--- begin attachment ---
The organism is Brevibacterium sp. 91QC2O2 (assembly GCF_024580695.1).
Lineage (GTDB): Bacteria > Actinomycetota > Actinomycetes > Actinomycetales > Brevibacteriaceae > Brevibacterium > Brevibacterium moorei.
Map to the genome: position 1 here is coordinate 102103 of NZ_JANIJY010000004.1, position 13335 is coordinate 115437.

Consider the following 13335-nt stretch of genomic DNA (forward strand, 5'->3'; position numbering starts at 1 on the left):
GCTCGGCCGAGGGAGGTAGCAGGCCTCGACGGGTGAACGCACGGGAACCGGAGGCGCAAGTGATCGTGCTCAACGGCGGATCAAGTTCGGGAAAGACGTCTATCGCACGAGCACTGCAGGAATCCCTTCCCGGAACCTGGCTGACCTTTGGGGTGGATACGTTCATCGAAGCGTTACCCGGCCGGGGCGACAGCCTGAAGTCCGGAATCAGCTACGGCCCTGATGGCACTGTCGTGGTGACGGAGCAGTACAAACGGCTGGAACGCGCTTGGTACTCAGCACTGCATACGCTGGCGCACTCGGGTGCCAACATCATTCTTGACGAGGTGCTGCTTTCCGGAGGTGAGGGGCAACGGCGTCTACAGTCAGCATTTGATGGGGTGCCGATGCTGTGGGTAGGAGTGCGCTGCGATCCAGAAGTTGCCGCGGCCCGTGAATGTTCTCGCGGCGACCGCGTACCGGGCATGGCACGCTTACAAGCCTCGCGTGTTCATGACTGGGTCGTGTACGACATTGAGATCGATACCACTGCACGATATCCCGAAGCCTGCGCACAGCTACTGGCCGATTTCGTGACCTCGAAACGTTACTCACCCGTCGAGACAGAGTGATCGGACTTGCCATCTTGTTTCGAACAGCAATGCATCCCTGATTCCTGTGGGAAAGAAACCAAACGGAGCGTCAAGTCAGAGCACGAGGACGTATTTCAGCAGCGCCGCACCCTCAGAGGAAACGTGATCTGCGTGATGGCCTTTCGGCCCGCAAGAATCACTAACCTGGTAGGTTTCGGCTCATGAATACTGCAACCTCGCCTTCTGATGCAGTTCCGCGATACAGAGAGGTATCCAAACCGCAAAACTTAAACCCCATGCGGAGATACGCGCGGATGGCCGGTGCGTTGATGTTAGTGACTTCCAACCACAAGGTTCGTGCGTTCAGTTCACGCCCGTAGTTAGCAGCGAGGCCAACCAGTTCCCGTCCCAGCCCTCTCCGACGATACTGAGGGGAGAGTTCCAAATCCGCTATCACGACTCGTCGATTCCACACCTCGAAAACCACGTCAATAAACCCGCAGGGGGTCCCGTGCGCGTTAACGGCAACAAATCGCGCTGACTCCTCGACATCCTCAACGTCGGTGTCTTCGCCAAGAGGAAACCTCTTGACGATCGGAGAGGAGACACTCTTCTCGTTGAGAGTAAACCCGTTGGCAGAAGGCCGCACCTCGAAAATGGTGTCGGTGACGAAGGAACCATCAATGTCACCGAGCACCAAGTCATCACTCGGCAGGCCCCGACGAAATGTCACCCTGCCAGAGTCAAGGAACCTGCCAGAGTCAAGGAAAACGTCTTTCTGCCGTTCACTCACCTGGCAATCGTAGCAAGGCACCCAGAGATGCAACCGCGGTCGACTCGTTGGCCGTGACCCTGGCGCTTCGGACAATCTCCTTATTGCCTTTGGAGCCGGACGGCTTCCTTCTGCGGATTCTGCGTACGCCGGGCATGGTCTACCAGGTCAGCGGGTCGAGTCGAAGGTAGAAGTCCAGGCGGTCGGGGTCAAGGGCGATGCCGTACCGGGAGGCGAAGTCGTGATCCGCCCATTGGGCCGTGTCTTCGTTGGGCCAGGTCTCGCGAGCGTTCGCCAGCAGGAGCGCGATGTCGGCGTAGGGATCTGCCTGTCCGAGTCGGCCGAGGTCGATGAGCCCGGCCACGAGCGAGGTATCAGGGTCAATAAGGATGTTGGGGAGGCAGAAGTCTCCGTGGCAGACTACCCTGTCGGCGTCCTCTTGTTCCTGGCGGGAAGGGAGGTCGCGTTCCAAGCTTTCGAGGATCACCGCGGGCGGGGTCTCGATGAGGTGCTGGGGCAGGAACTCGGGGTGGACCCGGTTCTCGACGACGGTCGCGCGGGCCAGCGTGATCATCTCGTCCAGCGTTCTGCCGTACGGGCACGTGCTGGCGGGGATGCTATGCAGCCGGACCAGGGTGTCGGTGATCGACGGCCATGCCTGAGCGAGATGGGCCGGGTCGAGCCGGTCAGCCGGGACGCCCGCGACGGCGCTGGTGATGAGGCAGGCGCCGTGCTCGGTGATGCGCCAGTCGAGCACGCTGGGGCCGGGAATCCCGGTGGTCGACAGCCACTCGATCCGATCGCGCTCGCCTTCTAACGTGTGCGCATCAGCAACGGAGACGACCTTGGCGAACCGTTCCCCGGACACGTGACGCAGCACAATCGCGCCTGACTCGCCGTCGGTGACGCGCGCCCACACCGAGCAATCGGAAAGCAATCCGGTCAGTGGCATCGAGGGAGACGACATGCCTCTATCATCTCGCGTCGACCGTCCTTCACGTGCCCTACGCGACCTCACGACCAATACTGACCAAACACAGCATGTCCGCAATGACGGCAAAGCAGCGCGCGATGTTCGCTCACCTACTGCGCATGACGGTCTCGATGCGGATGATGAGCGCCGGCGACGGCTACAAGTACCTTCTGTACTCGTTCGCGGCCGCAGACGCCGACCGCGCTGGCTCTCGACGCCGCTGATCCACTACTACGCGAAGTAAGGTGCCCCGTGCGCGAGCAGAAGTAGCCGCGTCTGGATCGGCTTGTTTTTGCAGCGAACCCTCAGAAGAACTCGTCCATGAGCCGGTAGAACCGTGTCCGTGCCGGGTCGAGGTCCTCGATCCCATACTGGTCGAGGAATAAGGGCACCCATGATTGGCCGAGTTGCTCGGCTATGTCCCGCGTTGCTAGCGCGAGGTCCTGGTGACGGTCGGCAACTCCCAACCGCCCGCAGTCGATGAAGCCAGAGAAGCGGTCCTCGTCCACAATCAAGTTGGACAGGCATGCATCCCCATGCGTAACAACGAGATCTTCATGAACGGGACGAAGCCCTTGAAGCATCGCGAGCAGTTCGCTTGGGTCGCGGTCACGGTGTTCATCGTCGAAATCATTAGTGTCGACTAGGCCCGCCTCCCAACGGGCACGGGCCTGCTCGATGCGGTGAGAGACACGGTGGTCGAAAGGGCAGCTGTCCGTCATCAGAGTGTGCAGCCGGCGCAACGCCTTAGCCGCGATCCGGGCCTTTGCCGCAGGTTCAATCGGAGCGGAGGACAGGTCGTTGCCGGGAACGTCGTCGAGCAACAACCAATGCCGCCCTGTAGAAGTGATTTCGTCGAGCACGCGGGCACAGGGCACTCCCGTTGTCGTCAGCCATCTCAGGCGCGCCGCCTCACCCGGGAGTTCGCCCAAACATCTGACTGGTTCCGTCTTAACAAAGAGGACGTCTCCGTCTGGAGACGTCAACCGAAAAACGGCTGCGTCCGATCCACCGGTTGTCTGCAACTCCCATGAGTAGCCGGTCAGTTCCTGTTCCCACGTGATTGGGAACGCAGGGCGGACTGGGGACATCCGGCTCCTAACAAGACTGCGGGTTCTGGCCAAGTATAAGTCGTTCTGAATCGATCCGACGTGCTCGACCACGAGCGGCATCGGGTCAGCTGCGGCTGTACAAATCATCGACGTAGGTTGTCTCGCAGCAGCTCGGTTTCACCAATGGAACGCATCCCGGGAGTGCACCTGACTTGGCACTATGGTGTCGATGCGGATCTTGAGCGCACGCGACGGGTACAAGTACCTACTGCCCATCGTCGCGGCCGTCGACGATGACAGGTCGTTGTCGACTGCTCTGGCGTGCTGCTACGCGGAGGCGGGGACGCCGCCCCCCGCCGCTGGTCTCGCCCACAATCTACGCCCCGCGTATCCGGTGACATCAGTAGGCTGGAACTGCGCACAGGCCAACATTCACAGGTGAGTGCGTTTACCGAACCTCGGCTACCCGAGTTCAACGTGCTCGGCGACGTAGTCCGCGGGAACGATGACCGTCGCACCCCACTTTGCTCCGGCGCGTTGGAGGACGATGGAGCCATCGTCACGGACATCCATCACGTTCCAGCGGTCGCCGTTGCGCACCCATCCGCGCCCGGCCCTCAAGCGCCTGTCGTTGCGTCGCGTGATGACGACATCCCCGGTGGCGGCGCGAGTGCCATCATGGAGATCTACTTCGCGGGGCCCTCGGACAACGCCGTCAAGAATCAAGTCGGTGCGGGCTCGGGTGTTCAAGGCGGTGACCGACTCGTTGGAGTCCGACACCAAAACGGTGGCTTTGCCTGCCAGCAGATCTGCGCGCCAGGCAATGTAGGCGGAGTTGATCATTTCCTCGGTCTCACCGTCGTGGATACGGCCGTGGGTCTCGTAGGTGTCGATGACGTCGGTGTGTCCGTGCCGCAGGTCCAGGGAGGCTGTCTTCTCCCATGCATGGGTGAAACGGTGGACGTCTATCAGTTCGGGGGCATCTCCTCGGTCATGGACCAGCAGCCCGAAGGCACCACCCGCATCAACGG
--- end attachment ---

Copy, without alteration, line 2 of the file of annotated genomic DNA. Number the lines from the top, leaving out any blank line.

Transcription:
Lineage (GTDB): Bacteria > Actinomycetota > Actinomycetes > Actinomycetales > Brevibacteriaceae > Brevibacterium > Brevibacterium moorei.